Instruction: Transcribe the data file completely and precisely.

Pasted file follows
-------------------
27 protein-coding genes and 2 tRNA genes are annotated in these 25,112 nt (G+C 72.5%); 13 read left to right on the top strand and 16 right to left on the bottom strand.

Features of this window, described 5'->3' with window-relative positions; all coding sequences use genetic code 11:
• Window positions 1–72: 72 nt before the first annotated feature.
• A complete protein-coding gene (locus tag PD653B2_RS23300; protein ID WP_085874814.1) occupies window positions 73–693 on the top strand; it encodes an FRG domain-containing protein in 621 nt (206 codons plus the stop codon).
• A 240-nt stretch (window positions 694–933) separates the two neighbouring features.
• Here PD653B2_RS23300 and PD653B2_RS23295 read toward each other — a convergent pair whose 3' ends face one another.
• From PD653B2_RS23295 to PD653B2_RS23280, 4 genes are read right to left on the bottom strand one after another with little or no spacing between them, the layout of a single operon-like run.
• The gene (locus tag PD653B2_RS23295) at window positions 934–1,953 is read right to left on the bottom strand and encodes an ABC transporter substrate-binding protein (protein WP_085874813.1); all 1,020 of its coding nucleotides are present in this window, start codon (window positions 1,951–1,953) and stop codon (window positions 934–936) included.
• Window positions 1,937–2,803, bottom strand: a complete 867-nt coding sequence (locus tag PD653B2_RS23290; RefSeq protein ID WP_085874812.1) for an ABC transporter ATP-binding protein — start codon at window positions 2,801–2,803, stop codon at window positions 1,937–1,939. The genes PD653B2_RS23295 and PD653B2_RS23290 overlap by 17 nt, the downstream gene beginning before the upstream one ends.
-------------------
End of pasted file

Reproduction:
27 protein-coding genes and 2 tRNA genes are annotated in these 25,112 nt (G+C 72.5%); 13 read left to right on the top strand and 16 right to left on the bottom strand.

Features of this window, described 5'->3' with window-relative positions; all coding sequences use genetic code 11:
• Window positions 1–72: 72 nt before the first annotated feature.
• A complete protein-coding gene (locus tag PD653B2_RS23300; protein ID WP_085874814.1) occupies window positions 73–693 on the top strand; it encodes an FRG domain-containing protein in 621 nt (206 codons plus the stop codon).
• A 240-nt stretch (window positions 694–933) separates the two neighbouring features.
• Here PD653B2_RS23300 and PD653B2_RS23295 read toward each other — a convergent pair whose 3' ends face one another.
• From PD653B2_RS23295 to PD653B2_RS23280, 4 genes are read right to left on the bottom strand one after another with little or no spacing between them, the layout of a single operon-like run.
• The gene (locus tag PD653B2_RS23295) at window positions 934–1,953 is read right to left on the bottom strand and encodes an ABC transporter substrate-binding protein (protein WP_085874813.1); all 1,020 of its coding nucleotides are present in this window, start codon (window positions 1,951–1,953) and stop codon (window positions 934–936) included.
• Window positions 1,937–2,803, bottom strand: a complete 867-nt coding sequence (locus tag PD653B2_RS23290; RefSeq protein ID WP_085874812.1) for an ABC transporter ATP-binding protein — start codon at window positions 2,801–2,803, stop codon at window positions 1,937–1,939. The genes PD653B2_RS23295 and PD653B2_RS23290 overlap by 17 nt, the downstream gene beginning before the upstream one ends.